A fine racing bicycle was once a blend of art and craft but most of today’s bikes are the product of assembly lines and supply chains. Look at a team issue bike and perhaps the only remaining parts requiring a human touch are the wheels. But even this is dying out. Here’s a look at why factory wheels are increasingly dominating the market.
Once upon a time a frame builder would join tubing with lugs, brazing and welding. This process relied on principles of engineering and chemistry but was sold on the basis of skill, expertise and art. There was mystery involved and it was said the same tubing would ride differently according to the frame builder. If the craft still lives on, today’s frame artisans are a small group serving a niche market. The mass market production of frames has taken over with carbon frames rolling out of automated plants in Taiwan and China.
But the artisan tradition lives on today with the wheels on your bike. The job of assembling the hub, spokes and rim is often done by a wheel builder in a workshop and if the process boils down to engineering, there is still much lore and mystery with the process. But this is going the way of frame-building with custom builds and artisan skills being increasingly reserved for the top end of the market.
Car salesman: “Would you like to look under the hood at the engine?”
Customer: “Not for the next five years, no“
The automation and mass production makes sense from the perspective of a business case study. The same is true for the bicycle mass market, even in the performance sector. Most consumers want a pair of wheels that are ready to ride and the increasing popularity of factory-built wheels testifies to this. Look at the likes of Mavic which once sold rims but now can sell the whole wheel. The beauty of this model is that consumers will pay a premium for a whole wheel because it is ready to ride, branded and easy to understand. But economies of scale via mass-production mean it is cheaper to produce.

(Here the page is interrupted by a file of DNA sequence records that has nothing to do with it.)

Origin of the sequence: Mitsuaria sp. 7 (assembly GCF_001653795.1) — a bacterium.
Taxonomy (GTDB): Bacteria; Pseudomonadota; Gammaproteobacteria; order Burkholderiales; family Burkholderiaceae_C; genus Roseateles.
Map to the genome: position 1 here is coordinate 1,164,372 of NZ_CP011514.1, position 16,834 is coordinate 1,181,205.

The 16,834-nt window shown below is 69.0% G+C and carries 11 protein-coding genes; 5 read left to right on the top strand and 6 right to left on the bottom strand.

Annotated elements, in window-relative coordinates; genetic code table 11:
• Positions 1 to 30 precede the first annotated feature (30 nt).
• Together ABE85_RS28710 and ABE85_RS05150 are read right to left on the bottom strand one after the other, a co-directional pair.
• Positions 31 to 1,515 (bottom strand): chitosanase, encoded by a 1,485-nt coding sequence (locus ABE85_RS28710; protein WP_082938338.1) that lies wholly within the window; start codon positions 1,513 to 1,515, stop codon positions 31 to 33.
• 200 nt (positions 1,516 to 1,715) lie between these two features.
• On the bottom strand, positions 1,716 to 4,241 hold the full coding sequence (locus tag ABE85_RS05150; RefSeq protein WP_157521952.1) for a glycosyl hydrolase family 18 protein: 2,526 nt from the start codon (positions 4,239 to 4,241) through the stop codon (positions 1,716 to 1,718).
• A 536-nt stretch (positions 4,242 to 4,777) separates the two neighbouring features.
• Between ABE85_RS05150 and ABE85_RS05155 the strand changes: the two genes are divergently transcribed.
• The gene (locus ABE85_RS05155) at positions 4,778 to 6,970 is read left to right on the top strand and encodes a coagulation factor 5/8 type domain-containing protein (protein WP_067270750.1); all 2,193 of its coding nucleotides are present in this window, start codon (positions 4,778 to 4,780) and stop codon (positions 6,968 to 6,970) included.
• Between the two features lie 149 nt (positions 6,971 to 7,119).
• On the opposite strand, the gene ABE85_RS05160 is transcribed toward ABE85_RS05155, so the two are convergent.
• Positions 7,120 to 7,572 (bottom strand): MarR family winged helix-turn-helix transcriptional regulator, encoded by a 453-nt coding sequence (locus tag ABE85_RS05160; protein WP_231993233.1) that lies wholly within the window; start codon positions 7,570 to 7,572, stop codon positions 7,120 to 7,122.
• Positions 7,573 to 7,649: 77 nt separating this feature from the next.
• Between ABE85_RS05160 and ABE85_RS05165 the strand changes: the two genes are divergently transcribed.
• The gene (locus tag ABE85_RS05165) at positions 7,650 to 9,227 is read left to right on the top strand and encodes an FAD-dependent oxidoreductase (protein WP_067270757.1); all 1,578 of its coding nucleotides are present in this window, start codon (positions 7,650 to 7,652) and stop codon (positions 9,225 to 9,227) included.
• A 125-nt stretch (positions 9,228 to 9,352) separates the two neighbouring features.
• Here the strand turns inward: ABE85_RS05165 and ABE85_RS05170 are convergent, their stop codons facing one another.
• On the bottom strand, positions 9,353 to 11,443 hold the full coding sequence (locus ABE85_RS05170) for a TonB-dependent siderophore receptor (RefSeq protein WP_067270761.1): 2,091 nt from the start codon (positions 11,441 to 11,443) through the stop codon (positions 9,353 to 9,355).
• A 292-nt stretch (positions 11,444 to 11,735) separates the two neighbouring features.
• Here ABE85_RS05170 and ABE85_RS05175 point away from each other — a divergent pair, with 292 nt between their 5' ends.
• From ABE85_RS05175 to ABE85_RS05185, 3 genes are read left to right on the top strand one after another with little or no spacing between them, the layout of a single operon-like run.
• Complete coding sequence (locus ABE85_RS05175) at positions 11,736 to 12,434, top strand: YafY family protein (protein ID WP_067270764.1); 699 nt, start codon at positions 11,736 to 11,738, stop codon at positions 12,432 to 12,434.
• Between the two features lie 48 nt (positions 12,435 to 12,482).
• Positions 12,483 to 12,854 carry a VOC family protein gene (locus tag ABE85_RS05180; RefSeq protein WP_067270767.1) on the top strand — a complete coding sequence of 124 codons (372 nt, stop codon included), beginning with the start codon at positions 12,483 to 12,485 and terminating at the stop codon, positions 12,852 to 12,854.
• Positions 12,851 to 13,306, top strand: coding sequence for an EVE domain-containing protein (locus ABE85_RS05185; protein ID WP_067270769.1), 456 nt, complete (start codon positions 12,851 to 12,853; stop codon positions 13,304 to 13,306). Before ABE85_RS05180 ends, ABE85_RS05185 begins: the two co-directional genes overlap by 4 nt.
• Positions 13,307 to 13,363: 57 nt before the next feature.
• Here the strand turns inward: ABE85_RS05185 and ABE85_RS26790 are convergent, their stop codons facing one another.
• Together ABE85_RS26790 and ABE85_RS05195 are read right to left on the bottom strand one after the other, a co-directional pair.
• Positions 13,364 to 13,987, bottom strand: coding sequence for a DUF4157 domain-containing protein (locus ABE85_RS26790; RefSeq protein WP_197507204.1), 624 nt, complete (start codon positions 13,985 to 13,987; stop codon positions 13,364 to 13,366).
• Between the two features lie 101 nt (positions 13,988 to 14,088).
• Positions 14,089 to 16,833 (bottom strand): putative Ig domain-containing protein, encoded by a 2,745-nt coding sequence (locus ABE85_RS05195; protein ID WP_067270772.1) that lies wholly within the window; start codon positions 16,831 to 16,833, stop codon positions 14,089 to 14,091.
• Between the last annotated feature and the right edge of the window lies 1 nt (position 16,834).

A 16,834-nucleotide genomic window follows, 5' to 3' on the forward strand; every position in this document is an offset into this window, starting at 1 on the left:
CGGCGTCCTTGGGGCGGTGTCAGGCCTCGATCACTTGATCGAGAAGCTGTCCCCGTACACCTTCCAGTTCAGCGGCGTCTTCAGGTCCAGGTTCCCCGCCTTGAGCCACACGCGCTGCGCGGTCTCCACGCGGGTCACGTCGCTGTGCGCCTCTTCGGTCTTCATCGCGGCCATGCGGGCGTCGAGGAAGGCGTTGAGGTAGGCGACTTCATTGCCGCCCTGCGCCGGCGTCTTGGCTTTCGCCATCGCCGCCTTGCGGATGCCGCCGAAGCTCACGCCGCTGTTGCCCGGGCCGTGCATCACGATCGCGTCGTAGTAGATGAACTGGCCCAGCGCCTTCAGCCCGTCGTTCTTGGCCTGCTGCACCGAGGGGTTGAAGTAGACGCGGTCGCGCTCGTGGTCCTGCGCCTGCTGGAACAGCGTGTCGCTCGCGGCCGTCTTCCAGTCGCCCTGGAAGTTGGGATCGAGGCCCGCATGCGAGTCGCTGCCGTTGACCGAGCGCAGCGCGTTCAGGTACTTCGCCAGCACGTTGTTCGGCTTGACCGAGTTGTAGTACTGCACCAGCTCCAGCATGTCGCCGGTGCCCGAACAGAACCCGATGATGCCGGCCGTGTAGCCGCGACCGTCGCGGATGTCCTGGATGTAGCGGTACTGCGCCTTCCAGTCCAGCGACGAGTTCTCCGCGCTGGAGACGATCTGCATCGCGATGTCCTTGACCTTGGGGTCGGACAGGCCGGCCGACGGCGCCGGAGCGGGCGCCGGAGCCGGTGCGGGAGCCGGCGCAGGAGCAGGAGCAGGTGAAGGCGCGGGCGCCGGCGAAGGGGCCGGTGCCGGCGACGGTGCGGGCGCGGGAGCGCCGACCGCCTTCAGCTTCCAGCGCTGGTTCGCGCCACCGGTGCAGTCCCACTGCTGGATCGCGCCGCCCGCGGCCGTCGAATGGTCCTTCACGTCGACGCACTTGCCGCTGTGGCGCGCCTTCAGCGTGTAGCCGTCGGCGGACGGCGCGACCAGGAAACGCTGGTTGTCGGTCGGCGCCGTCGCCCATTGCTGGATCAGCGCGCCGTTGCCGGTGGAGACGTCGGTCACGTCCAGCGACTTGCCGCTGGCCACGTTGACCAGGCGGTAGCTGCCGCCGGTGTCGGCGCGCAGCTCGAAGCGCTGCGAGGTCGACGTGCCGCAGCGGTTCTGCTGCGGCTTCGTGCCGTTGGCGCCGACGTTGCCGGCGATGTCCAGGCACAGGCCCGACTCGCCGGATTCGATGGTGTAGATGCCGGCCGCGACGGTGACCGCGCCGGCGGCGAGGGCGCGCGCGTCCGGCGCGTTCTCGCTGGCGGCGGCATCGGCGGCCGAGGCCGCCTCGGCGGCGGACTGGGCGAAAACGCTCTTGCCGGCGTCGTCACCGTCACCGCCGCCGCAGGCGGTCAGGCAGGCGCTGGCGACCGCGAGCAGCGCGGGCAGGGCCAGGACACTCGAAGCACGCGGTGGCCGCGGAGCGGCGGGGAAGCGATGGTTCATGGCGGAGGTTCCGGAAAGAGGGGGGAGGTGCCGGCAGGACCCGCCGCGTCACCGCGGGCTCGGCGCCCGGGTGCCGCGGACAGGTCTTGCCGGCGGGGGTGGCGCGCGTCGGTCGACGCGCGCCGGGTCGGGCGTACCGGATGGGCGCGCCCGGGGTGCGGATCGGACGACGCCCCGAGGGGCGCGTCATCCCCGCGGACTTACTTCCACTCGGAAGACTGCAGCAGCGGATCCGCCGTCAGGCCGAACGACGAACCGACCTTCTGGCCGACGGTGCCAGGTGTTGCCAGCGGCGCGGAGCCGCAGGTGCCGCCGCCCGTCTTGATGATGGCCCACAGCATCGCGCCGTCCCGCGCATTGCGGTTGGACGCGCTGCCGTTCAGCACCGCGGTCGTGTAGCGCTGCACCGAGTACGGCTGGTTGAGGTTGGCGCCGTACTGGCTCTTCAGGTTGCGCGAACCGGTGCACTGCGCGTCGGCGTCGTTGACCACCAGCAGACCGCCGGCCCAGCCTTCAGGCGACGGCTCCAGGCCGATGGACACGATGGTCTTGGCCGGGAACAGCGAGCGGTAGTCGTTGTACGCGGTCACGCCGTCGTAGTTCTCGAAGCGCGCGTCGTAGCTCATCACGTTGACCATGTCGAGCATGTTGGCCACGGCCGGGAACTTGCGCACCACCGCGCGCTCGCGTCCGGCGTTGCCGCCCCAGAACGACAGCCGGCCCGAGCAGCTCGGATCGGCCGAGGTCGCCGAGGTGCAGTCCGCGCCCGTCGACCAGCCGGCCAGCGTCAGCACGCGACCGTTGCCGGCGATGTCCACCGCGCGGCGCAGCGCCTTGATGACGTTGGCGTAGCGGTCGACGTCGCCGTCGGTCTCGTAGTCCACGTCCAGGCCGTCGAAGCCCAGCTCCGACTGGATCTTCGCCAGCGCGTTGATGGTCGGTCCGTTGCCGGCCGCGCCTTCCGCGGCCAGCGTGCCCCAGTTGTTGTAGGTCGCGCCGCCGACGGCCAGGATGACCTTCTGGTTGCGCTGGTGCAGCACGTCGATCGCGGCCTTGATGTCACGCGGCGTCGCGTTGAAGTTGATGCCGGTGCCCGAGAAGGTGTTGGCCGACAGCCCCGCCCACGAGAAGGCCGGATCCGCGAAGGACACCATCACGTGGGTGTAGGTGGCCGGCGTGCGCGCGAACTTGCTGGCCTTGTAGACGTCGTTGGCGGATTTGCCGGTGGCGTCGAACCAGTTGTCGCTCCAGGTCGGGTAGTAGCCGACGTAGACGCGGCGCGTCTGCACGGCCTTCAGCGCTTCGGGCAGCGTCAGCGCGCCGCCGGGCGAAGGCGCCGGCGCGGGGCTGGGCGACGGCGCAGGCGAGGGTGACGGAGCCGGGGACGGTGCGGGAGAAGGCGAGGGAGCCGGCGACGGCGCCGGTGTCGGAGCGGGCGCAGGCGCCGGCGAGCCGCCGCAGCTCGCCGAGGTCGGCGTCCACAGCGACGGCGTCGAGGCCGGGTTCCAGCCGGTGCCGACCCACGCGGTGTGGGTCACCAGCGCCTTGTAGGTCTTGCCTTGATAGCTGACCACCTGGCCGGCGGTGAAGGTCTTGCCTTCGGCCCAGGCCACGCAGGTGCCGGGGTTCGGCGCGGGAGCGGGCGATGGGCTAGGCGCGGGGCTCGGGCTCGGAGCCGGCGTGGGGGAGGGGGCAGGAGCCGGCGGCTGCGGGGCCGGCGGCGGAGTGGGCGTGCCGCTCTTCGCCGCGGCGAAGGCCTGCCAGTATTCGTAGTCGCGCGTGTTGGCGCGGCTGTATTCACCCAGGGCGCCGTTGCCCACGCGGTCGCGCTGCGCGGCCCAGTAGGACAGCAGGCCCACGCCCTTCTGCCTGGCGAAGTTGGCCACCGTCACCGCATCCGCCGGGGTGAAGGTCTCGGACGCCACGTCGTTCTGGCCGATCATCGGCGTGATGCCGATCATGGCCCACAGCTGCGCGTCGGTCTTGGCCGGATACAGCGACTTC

I salute the artisan tradition of wheelbuilding. It allows customisation and design and makes repairs easy.
Note that many factory-built wheels still rely on human hands and eyes for various assembly processes. Here’s one example.
But even this work is dying out and becoming automated. As the clip below shows, a wheel can be built in an automated process. The only process involving human hands is the lacing of the wheel but this is a low-skilled process.
Every step of building a bicycle is being automated and controlled by companies as “little” artisans face being squeezed out of every process. But the art of wheelbuilding lives on, if only at the premium end of the market. If you want the best carbon rims chances are they are still reliant on hand-trued spokes. But factory-built wheels are on the rise and the process is becoming increasingly automated and wheels are becoming commodities instead of crafts.
- Footnote: perhaps I should mention that earlier this year The Inner Ring was sponsored by Strada Wheels for reasons of transparency but if not, then it’s another moment to say thanks again to Jonathan and the team who were the first to advertise here.